Bursa, Edirne, and Istanbul. Stroll in the streets of three successive Ottoman capitals inhabited by “The Sultans of Rome.
“A people who saw themselves not simply as Turks- but Osmanlis- followers of Osman, owed their ultimate imperial destiny to an initial geographical accident; the fact of their strategic situation in the northwest corner of Asia Minor, right on the Asiatic frontiers of the Byzantine Empire at the time of its decline, moreover within easy reach of the sea and the lands of Balkan Europe beyond it. They proved unique in their marches and were able to transform the fruits of their military conquest into an effective political organism.
The Ottoman Turks soon were no longer mere nomads but settlers, creators, and builders too. Compounded of elements Asiatic and European, Moslem and Christian, Turk and Turcoman, nomadic and sedentary, their system was pragmatic in outlook and free from the more orthodox cultural and social constraints of the other feudal Turkish principalities to the further east.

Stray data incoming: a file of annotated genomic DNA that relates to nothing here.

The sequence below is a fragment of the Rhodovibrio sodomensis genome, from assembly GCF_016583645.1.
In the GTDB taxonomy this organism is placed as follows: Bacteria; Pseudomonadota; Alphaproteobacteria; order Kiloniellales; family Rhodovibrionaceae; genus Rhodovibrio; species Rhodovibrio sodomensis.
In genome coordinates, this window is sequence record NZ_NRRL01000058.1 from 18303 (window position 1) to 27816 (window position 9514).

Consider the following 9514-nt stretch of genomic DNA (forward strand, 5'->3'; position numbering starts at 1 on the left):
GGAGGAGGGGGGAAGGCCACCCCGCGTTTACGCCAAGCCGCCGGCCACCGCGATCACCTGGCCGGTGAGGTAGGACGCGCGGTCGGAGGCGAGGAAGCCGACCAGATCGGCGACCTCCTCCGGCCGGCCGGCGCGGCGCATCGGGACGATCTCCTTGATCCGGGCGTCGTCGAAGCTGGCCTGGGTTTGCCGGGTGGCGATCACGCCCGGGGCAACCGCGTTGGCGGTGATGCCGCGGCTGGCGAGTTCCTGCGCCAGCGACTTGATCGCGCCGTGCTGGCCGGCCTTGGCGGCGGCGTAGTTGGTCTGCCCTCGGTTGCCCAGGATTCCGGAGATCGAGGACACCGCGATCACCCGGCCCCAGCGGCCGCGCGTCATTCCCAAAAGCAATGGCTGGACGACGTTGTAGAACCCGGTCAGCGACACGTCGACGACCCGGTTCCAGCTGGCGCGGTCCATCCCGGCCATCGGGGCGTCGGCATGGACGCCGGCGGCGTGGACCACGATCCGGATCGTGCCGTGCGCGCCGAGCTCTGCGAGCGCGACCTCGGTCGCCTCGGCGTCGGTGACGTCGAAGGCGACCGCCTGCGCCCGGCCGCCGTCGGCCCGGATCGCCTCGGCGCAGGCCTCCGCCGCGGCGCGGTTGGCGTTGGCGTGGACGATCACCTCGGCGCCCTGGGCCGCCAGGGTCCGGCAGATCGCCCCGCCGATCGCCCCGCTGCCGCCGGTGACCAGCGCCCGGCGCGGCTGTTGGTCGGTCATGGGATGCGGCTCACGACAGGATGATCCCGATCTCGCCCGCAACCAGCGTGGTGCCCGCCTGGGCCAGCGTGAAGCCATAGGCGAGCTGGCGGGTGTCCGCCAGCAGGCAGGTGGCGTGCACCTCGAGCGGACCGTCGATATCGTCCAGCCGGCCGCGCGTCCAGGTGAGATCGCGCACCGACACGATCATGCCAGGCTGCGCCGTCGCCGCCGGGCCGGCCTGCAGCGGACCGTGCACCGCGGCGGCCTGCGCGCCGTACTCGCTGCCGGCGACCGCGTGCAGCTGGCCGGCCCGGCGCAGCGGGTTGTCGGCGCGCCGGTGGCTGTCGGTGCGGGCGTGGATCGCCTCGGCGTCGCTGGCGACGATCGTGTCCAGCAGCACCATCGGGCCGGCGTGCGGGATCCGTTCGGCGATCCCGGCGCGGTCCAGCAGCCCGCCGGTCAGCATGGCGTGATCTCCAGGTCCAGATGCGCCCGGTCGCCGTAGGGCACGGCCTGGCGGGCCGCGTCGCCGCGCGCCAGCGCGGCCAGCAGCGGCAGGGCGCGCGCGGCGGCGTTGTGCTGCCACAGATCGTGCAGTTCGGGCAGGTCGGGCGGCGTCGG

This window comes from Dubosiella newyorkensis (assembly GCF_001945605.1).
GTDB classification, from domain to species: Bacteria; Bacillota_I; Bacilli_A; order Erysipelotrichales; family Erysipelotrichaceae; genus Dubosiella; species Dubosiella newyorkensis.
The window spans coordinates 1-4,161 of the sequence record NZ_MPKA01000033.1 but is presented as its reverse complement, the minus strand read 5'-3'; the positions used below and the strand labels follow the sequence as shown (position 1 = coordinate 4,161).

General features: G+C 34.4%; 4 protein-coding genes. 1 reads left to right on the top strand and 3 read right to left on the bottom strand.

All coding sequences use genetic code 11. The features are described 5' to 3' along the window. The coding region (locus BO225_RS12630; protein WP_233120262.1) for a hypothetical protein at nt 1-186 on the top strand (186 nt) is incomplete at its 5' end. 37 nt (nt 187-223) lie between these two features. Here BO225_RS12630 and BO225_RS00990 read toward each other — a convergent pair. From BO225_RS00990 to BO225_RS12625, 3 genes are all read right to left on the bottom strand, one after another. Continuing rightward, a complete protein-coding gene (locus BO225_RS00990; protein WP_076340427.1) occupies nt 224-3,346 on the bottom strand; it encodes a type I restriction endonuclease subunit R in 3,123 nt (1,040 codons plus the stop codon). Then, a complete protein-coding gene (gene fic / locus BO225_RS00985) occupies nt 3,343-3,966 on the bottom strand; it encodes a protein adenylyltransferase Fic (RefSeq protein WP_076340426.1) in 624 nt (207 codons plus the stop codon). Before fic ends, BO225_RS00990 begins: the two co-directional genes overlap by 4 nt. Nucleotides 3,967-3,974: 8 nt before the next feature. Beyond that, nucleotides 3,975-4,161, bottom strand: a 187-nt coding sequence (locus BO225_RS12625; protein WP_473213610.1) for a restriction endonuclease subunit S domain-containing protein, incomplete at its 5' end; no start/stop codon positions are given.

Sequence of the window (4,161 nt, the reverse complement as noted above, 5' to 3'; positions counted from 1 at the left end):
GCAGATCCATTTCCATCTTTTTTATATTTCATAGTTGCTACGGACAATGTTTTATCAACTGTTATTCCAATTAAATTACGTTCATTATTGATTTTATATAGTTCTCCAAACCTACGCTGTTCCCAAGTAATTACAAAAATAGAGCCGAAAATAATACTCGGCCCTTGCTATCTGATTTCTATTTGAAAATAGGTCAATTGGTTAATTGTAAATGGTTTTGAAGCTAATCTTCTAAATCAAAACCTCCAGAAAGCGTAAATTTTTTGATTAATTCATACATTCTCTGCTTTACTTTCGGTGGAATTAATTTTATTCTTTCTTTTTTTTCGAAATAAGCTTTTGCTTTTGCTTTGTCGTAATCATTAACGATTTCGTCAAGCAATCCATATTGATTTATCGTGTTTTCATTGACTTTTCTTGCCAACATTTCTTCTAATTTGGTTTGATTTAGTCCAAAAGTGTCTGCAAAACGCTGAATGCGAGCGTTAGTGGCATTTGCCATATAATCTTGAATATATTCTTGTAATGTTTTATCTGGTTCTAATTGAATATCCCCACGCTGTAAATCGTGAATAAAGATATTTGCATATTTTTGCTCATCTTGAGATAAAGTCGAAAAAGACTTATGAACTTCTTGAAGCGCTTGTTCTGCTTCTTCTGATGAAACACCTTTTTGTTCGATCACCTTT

Their system was the prototype of a society destined to inherit and transform Byzantium. Just so had Byzantium itself succeeded Rome.”
The Ottoman Centuries, Lord Kinross